Fortune cookie wisdom


Years ago, I helped a friend who was in film school make a movie. I was her wardrobe person, and played a bit part as a bitchy waitress. The movie was about an eccentric old woman, her equally weird middle-aged son, his unhappy girlfriend, and their mildly disturbed 7 year-old daughter. It contained quirky xylophone music, the way any good late 90’s indie film school project should. In one scene, the guy’s mom {her name was Cake} was hiding under a table in a Chinese restaurant, two women finishing their lunch. One woman complained incessantly to the other, who begrudgingly listened. When the server delivered the fortune cookies, Cake stealthily reached up and grabbed them, replacing them with fortune cookies that she brought herself. The lady who was listening opened her cookie and the fortune read: “You know what you should do, but you’re not doing it.” That line always stuck with me–on so many levels–the image of that strip of paper pops into my head every time I have that uncomfortable impulse to be courageous, and then proceed to be totally not courageous. To try something new, to write or communicate or create in an authentic way, to remove myself from an unhealthy situation…the list goes on.

We recently decided to start posting here more often. It has always been part of the plan–to be engaged on a bloggy level–but something has been blocking us from actually doing it on a regular basis. It’s interesting to look at that, nearly two years since our doors opened, and to wonder: why aren’t we doing the thing that every smart business person in the world would tell us to do? Not that clever and consistent blogging is the only key to success, but as most of our role models have shown, it’s a huge part of it. And not that the only reason to blog is to be successful in business–we certainly both have a very sincere desire to share and engage. So why aren’t we doing it? The answer is a big general one, which I think everyone can relate to: we invent stumbling blocks that prevent us from doing the work we know we need to be doing because we’re afraid of what real success {or happiness, or freedom} might look and feel like. That sounds a little psychobabbly, but whatever. It’s true. Personally, my excuses for not doing things range from the inarguable “lack of time”to  the inescapable “someone else is already doing it, and doing it better.” Pretty lame, but pretty convincing arguments.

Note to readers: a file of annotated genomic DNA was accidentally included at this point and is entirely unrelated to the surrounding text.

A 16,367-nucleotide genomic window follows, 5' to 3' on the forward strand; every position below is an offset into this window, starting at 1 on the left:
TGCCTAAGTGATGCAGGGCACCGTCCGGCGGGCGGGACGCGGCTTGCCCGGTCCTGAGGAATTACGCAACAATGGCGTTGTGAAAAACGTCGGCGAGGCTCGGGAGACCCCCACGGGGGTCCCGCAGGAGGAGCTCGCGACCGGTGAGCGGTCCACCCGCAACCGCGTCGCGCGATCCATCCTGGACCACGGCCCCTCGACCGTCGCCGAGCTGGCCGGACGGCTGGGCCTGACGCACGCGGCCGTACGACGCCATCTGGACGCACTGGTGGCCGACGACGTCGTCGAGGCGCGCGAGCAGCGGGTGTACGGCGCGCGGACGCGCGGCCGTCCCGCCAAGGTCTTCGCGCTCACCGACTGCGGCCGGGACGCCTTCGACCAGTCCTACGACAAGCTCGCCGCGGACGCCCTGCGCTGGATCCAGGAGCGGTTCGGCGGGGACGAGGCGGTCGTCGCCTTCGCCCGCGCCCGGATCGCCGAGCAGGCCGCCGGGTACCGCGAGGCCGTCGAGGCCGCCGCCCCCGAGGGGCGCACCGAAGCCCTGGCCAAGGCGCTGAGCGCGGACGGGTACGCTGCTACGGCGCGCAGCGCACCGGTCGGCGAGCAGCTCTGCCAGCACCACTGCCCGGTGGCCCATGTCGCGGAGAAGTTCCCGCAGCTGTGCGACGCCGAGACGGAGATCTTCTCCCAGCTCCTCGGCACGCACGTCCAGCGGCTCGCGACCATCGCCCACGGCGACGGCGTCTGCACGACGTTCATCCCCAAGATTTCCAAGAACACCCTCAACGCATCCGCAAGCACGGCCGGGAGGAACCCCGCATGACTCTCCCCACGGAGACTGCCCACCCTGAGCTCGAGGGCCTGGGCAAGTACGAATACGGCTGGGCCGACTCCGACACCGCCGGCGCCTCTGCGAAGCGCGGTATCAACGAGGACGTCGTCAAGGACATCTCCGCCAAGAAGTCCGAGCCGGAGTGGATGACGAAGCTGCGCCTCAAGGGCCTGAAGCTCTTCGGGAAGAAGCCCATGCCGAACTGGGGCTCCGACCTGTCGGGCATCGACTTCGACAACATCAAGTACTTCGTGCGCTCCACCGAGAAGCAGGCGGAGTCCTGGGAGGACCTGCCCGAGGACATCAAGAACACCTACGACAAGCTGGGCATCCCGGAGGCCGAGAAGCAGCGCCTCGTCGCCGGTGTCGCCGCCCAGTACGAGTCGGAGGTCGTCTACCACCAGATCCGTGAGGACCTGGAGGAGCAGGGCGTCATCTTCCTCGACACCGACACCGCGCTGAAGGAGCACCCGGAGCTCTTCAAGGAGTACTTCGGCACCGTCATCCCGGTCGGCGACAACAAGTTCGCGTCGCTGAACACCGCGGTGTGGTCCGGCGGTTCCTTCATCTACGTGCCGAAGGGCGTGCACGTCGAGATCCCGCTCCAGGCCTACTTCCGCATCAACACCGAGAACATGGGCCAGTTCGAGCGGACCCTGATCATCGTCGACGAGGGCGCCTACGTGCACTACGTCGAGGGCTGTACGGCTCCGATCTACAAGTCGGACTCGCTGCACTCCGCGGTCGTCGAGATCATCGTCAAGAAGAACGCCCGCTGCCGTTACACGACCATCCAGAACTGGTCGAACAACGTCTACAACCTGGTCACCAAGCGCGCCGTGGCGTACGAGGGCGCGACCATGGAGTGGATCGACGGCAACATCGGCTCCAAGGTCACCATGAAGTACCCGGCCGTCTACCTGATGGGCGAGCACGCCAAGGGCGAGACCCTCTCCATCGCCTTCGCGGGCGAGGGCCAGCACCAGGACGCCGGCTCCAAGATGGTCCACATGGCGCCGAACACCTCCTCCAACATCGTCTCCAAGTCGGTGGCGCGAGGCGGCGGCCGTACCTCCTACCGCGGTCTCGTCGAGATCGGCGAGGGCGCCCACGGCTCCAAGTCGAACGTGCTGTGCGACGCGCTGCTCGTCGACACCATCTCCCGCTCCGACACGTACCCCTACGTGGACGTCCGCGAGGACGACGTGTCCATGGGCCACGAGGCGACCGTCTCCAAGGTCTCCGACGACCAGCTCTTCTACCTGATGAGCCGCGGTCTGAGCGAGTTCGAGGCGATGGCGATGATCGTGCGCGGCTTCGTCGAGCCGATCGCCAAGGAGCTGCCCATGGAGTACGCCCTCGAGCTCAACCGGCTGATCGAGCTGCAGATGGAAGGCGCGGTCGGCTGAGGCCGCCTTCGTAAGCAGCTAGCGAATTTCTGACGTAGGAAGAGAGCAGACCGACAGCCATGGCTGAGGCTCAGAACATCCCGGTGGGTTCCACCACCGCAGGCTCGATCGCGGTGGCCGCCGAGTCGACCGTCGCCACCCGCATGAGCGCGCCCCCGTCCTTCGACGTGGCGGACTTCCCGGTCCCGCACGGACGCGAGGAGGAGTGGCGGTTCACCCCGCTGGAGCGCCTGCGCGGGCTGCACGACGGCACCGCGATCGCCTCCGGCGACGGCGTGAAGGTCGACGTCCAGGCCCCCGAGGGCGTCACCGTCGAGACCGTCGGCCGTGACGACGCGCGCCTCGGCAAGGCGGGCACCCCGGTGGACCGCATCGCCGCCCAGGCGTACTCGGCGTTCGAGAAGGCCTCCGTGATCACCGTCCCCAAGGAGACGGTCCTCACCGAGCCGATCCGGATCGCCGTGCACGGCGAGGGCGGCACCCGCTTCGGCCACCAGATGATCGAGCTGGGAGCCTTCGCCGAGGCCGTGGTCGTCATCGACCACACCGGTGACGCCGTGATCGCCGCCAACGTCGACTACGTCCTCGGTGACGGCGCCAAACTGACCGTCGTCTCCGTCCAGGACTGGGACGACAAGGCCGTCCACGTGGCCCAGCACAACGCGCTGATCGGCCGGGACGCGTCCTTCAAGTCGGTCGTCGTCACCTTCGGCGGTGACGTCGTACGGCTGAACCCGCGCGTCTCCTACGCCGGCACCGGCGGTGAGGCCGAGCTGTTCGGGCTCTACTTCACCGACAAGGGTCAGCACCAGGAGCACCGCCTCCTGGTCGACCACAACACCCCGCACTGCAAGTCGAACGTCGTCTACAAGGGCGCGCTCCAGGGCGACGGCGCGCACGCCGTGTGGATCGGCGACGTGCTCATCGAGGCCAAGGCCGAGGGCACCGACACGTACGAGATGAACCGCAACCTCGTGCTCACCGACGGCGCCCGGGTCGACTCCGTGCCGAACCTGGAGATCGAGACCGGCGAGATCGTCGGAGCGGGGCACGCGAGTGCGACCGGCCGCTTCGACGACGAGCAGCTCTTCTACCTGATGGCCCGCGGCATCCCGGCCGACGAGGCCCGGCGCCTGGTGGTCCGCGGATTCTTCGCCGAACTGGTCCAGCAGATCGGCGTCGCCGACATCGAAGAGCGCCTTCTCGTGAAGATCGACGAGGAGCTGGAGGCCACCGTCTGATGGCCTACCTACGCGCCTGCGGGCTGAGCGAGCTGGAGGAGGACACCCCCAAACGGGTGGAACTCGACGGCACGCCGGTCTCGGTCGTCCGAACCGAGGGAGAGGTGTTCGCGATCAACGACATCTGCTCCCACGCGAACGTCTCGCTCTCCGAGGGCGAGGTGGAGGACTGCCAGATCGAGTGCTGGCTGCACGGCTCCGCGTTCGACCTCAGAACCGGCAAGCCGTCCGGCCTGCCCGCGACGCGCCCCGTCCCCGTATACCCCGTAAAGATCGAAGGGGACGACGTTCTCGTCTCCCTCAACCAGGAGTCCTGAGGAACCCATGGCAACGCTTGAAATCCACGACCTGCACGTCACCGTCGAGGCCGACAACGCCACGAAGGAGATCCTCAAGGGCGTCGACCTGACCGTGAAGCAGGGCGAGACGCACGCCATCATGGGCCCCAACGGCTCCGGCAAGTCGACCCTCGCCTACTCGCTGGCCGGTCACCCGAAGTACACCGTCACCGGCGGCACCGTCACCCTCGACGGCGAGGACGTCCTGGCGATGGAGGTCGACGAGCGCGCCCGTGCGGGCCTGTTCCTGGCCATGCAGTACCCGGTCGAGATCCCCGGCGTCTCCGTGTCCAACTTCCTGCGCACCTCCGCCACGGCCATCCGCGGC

So here I am, writing about not writing. This post started out as a dissertation on the merits of lowbrow art + highbrow craft. It was so boring. {But it’s Wednesday!  It’s my day to post something and I want it to be impressive!} The topic proved to be an example of something that someone else has already done, and done it better. I realized that if I write about what’s really going on over here {I’m a real person–facing the same challenges as everyone} it might get us off on a better foot than getting all stuffy and academic about it. Don’t you think? And it’s also kind of this awesome proof that you can totally bring your own fortune cookie that reads: “You know what you need to do, and now is a pretty awesome time to do it.”



About bricoshoppe

Bricolage is a store, low-brow gallery and workshop in downtown Boise, offering one of a kind, humanmade objects from makers around the country, as well as art prints, books, cards and other awesomeness.
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